Cross London’s Millennium Footbridge at 11 a.m. on a Sunday morning and you’ll be beckoned into St. Paul’s by the glorious chiming bells. The smell of roasting nuts fills the air as you cross the bridge, and even an atheist could enjoy the splendor of this magnificent cathedral, designed by St. Christopher Wren in 1675 on the site where a cathedral was first opened in 604. Stick around for the 11:15 a.m. Sung Eucharist to get the full experience of this magisterial place, which was the tallest building in London until the 1960s.
12:00 p.m. Tate Modern
Even if you don’t like modern art, walk back across the Milennium Footbridge after your visit to St. Paul’s and check out the sixth-floor café of this museum for spectacular views of the cathedral and the city. You can visit the permanent exhibits for free and the gift shop is also a great place to stock up on souvenirs. The highlight of my visit was an exhibit featuring the works of Mexican photographer Graciela Iturbide, but I found many of the other exhibits best left for the Sprockets crowd.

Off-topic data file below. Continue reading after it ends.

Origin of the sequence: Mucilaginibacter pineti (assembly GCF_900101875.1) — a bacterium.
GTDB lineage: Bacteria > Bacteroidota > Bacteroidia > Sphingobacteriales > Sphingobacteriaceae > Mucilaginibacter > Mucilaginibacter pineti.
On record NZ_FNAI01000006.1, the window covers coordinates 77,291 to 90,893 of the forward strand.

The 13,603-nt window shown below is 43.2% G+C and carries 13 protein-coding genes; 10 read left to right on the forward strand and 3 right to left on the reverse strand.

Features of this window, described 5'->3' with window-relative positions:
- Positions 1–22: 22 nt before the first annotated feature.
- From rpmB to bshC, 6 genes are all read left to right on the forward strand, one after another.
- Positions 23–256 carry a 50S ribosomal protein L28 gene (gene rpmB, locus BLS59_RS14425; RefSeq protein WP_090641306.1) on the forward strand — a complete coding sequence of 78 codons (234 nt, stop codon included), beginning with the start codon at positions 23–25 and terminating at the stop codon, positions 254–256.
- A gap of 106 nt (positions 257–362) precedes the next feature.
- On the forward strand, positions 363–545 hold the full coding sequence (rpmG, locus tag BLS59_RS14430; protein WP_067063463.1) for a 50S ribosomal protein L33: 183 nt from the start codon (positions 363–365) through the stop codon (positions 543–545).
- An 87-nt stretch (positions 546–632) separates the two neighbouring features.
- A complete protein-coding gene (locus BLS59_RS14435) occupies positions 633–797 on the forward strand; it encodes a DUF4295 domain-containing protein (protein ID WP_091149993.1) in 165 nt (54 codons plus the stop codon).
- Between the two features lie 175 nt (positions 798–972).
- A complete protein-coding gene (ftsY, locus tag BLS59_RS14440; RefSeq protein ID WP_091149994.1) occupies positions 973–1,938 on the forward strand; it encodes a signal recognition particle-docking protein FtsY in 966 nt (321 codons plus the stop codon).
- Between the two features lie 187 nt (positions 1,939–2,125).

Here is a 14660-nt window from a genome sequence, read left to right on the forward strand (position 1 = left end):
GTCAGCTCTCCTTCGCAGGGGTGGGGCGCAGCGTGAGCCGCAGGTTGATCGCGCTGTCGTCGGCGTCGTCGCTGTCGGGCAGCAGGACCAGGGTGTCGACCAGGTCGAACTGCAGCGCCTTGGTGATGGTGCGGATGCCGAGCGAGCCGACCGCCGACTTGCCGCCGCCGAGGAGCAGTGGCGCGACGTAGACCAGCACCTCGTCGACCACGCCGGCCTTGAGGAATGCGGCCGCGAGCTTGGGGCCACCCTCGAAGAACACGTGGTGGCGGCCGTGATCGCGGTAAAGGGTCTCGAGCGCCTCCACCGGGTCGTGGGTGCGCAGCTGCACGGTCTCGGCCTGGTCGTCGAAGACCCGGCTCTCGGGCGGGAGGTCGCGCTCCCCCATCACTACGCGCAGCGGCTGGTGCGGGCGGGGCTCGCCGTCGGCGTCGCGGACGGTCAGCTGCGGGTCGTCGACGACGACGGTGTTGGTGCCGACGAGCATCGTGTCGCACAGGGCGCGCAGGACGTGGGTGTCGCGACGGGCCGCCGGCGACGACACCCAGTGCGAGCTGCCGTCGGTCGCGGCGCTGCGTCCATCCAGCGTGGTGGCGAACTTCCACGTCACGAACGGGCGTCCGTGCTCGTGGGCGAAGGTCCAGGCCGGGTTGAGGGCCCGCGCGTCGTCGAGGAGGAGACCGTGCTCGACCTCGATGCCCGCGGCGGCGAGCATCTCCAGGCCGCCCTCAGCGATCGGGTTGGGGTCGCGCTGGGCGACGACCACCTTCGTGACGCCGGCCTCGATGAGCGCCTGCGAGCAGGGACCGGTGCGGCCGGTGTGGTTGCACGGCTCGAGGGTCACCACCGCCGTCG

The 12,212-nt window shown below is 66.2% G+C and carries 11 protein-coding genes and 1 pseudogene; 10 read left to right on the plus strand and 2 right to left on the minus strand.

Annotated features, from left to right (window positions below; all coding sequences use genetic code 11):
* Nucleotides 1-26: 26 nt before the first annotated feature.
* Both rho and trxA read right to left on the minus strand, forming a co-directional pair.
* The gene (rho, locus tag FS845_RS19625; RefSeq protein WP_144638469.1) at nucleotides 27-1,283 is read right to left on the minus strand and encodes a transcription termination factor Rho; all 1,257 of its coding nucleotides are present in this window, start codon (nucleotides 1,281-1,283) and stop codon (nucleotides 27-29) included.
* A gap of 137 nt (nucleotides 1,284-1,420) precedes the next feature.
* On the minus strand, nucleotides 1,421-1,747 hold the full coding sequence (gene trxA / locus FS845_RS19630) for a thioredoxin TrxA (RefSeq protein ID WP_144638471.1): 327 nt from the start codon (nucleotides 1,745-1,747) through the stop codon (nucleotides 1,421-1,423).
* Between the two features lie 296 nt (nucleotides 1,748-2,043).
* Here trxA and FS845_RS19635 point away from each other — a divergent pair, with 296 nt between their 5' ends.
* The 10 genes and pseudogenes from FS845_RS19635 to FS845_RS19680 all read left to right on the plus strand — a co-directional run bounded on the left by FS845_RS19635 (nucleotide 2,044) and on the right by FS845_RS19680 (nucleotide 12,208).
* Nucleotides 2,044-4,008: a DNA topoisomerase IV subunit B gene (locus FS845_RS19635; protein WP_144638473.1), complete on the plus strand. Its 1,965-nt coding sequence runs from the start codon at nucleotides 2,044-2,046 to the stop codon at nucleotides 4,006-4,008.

1:30 p.m. Bánh mì Time
Take the tube to Goodge street and then walk west on Goodge between Charlotte and Cleveland streets to find this outdoor stand selling freshly grilled mouth-watering bánh mì sandwiches (beef, pork and chicken) £5.
2 p.m. Dickensian London
Walk up Cleveland Street, north of Goodge, to check out Charles Dickens’s first London home, now an apartment with six buzzers sandwiched in between Indian and Greek restaurants. (Look for the blue plaque.) And just one block north, check out the workhouse that gave him the inspiration for “Oliver Twist” across from the King and Queen Pub.